“Sexual assault is funny,” Burr begins, before telling a story about a woman touching him inappropriately before a show. In his telling it is funny, because he’s quite capable of pointing out the absurdities of the situation. He plays up his futile inability to respond after the act, and how thoroughly he’d be mocked if he tried to explain his discomfort to other men. “Eyyyyy flick my balls!” Burr yells, in consummate character as a clueless asshole who Burr imagines laughing at this story about a man being assaulted by a woman. It becomes a joke about Burr wrestling with the intractable gender politics of vulnerability. It is a joke about how sexual assault has nothing to do with sex and everything to do with power. It’s so far from his opening lines about how #MeToo has robbed men of due process that it feels like the message could’ve come straight off an anti-Trump protest poster.
Aside from the opening several minutes, Burr’s whole set is like that: thoughtful, surprising, introspective. He keeps yelling, of course, as if by bellowing his ideas while striding angrily around the stage he can distract from the fact that he’s delivering jokes so sensitive that some border on sweetness. In one of my favorite sequences of the special, Burr dramatizes the experience of watching a documentary on Elvis together with his wife. While he watches along in interest, he notices that his wife, who’s black, is making frustrated sounds at various moments of racism in the Elvis story. Burr turns his exchange with his wife into a canny stand-in for a clueless white troll arguing with a black interrogator, where Burr takes on the role of MAGA provocateur and his wife is the exasperated voice of the “liberal elite.”
Burr, telling the story of this fight with his wife, describes himself trying to defend Elvis against accusations of racist cultural appropriation. Sure, Elvis may have stolen his dance move from a black person, but where did that guy get it? Why is it “carrying on the tradition” if the move was adopted by a black person, but “stealing” if Elvis does it? A lesser joke could easily end there, passing off that anemic observation as a comedic insight. But Burr goes on, first voicing his wife’s explanation that Elvis reaped endless profit and cultural acclaim while the original innovators did nothing, and then his admission that yes, she is right. He then goes on to spin the joke again, digging deeper into his own humiliation and then landing on a punchline that, almost miraculously, reinstates his ability to control a joke while also mocking his original cluelessness.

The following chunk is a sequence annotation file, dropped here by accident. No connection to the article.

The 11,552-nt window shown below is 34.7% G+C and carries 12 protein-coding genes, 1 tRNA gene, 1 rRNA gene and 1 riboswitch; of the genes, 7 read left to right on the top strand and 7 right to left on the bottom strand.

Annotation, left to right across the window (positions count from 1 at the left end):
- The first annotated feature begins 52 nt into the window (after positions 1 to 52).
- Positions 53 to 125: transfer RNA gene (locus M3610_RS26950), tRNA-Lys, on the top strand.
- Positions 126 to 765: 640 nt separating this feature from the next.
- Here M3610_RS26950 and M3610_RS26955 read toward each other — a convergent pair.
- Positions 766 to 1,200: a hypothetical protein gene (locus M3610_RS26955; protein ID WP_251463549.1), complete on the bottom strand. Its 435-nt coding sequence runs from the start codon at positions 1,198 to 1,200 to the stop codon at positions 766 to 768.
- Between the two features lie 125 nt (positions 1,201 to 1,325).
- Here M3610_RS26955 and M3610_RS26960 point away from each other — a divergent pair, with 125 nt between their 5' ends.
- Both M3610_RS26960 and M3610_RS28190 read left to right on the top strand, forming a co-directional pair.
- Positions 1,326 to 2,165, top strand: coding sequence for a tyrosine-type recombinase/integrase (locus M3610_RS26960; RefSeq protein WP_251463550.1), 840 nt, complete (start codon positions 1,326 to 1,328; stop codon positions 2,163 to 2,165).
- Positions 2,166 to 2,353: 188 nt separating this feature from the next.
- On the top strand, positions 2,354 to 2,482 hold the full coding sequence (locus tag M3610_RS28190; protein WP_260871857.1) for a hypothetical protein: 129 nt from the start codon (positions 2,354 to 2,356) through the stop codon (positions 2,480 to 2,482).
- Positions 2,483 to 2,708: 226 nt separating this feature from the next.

Paper Tiger is primarily fueled by shame — by Burr’s own shame in himself and his efforts to be a better person for his family and his own future. Over and over again, in his jokes about his childhood, marriage, his dog, and even his extended bit about sex robots, Burr probes the damage done by his own shame and emotional repression. The first several minutes of the special make it seem as though the paper tiger of the show’s title will be the overly sensitive audience, or snowflake culture, or women in general — scary, toothy beasts who will crumple at the slightest pressure. In the next 50 minutes, though, it’s clear that the paper tiger is Burr, roaring with all his might and then explaining exactly how embarrassed he is by his own fragility. It’s frustrating that Burr feels the need to start by roaring so aggressively, because anyone who showed up to see a tiger is actually getting something subtler and more carefully crafted.